For example, if your child has a meltdown at the grocery store check-out line because they want candy, the function is gaining access to a desirable reinforcer.

If you give in to the child’s demands and give them the candy with the hopes they will stop creating an embarrassing scene, you have just rewarded the negative behavior with positive reinforcement.

Because of that, there’s a high chance each trip to the grocery store will end the same way. The child has learned you will grant them access to the candy if they cry or scream loud enough.

Instead, have a few noisy trips to the grocery store. If you stay strong and continue with your behavior management plan, the child will learn that those negative behaviors will not get them access to what they want. 

Since the behaviors no longer serve a purpose or function, they will decrease until they are no longer a problem or a disruption.

7. Understand their triggers

If you see a child struggling with behavior management, look around at their current environment. What the problem might be that could be triggering and preventing the child from being able to control and regulate their emotions?

Is the room too noisy? Are the lights too bright? Are they wearing new clothing that may not feel right? Have they eaten that day?

Many individuals with autism are unable to verbally express exactly how they feel, and a lack of communication can cause a disruption in their entire day over factors they cannot control.

If you are a teacher watching students play at recess and one student is highly agitated, pull them to the side and ask if they are okay and how you can help. Sometimes, just having a person to listen to you and knowing you have been heard can be liberating, particularly for children with autism who struggle with communication.

8. Don’t make them feel bad about their behavior

Most children with autism are just like other children. As they get older, they become embarrassed or ashamed of behaviors they are unable to self-regulate or independently manage.

With autism behavior modification, it’s important to not call the child “bad” for engaging in negative behaviors. What appears to be bad behaviors are often a nonverbal method of communication for those with autism.

A therapist talking to a young boy
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Autism behavior management strategies should be a positive experience

Autism parents have the responsibility to create a positive experience with behavior management strategies so children on the spectrum can excel at home or in class. You’ll get plenty of advice from others, but only a parent knows their child the best and is the best advocate for their family.

If you need additional family support to help learn where to start with behavior management strategies, teachers and technicians with ABA experience can assist. A BCBA can provide clinical support in different environments and provide specialized parent training sessions to complement ABA therapy.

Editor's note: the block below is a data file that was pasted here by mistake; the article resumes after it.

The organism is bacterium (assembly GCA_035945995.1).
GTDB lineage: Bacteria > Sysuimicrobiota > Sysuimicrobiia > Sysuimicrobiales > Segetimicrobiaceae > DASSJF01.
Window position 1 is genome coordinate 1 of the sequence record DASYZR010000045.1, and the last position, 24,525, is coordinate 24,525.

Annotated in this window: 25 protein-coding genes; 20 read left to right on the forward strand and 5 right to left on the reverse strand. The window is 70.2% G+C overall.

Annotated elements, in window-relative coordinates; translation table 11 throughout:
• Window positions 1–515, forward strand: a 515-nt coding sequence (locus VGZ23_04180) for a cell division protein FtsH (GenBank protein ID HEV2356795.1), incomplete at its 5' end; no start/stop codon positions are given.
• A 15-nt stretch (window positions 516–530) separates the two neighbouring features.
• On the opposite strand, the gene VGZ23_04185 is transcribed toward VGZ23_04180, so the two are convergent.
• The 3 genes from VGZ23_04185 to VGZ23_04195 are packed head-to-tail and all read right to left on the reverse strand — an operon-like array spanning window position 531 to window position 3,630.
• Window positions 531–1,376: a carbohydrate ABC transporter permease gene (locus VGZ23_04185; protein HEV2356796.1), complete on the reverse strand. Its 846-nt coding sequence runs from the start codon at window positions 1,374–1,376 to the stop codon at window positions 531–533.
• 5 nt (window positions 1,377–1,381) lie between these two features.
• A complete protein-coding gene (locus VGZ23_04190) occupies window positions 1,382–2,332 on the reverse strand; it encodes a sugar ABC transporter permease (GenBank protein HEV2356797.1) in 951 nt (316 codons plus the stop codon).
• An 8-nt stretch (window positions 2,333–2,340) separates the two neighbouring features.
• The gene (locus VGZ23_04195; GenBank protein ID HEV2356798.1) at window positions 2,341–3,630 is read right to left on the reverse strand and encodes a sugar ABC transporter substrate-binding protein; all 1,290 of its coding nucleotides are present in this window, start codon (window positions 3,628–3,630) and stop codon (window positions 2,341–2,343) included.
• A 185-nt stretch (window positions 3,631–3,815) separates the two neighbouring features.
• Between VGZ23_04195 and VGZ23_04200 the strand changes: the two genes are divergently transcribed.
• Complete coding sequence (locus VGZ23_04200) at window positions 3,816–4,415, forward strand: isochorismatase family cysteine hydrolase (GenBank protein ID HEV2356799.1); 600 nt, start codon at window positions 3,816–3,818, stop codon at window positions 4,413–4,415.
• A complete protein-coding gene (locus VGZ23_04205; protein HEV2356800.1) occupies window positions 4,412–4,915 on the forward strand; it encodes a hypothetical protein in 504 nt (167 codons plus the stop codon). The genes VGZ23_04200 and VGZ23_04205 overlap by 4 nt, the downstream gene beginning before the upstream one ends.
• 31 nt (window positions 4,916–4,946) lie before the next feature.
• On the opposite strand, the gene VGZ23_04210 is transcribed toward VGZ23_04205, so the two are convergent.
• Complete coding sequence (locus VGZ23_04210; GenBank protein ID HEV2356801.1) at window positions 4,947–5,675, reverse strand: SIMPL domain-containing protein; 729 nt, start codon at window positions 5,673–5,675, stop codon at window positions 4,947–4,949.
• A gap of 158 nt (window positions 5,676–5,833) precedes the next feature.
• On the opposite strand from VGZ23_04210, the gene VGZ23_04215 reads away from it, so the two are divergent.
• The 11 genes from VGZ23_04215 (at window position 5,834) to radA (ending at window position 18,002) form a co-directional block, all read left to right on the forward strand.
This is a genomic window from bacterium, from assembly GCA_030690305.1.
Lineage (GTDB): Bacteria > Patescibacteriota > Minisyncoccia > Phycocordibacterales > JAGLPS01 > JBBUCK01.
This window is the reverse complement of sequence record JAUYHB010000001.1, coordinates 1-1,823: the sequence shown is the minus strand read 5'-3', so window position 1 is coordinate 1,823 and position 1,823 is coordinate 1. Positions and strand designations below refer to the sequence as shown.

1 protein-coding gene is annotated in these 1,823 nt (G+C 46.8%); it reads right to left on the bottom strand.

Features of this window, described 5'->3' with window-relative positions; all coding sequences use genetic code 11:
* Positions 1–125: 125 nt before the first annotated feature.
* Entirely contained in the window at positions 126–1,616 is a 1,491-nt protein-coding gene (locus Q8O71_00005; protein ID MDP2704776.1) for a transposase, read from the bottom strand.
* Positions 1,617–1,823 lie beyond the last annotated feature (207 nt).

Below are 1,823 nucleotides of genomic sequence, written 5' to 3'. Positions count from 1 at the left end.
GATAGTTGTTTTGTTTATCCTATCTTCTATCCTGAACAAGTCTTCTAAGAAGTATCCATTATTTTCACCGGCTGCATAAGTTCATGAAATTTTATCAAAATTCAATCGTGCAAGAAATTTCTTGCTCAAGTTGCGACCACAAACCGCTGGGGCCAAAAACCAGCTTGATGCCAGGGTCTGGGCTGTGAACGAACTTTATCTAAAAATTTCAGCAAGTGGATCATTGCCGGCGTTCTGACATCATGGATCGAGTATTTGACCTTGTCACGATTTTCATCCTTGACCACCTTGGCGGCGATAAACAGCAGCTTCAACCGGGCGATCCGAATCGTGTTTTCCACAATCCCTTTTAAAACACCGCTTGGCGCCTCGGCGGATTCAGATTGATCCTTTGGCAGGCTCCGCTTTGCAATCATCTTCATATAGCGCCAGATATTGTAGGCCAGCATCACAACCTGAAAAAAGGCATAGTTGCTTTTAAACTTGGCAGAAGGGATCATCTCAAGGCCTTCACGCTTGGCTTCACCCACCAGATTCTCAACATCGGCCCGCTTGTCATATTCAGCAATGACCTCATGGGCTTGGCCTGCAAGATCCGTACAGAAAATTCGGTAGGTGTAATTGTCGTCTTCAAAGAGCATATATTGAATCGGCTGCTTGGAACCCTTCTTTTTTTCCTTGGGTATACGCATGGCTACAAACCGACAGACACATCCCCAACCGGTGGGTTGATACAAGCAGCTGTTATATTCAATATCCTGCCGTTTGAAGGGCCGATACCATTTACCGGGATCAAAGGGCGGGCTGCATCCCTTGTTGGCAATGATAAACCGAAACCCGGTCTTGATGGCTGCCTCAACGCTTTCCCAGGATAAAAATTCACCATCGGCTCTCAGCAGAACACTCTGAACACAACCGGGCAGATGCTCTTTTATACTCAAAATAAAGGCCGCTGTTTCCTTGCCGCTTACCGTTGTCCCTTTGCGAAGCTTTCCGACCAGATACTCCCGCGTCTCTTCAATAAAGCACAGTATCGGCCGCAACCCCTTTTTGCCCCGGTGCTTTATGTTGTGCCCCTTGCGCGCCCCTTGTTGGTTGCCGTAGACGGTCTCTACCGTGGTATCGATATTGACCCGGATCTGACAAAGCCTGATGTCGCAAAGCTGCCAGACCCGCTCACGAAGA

FAQs

Q: How do you manage autistic behavior?

A: Managing autistic behavior involves understanding the individual’s triggers and needs and implementing tailored strategies such as visual supports or sensory accommodations. Seeking support from professionals like behavior specialists or therapists can provide additional guidance and intervention strategies.

Q: What are positive behavior strategies for autism?

A: Positive behavior strategies for autism include using praise and reinforcement to encourage desired behaviors while also providing clear expectations and consistent routines. Utilizing visual supports and incorporating individualized approaches tailored to the unique needs of each individual can further enhance positive behavior management.

Q: How do you discipline a child with autism?

A: Disciplining someone with autism requires understanding their individual needs and communication style. Implementing consistent and structured approaches tailored to their specific challenges and strengths can effectively promote positive behavior and growth.

Q: How do you motivate someone with autism?

A: Motivating someone with autism involves understanding their individual interests and preferences and then incorporating those into activities or tasks. Providing clear instructions, positive reinforcement, and utilizing their strengths can also enhance motivation and engagement.

References

Improving Behavioral and Academic Outcomes for Students with Autism Spectrum Disorder, Alexandra Beckman, Benjamin A. Mason, Howard P. Wills, Linda Garrison-Kane and Jonathan Huffman, Education and Treatment of Children, Vol. 42, No. 2 (May 2019)

F. J. Alves, E. A. De Carvalho, J. Aguilar, L. L. De Brito and G. S. Bastos, “Applied Behavior Analysis for the Treatment of Autism: A Systematic Review of Assistive Technologies,” in IEEE Access, vol. 8, pp. 118664-118672, 2020, doi: 10.1109/ACCESS.2020.3005296.

Bolourian, Y., Losh, A., Hamsho, N. et al. General Education Teachers’ Perceptions of Autism, Inclusive Practices, and Relationship Building Strategies. J Autism Dev Disord 52, 3977–3990 (2022). https://doi.org/10.1007/s10803-021-05266-4 

Wolpert, Katherine H. MD∗; Kodish, Ian MD, PhD†; Kim, Soo-Jeong MD†‡; Uspal, Neil G. MD∗. Behavioral Management of Children With Autism in the Emergency Department. Pediatric Emergency Care 39(1):p 45-50, January 2023. | DOI: 10.1097/PEC.0000000000002886 

Identification, Evaluation, and Management of Children With Autism Spectrum Disorder, Volume 145, Issue 1, January 2020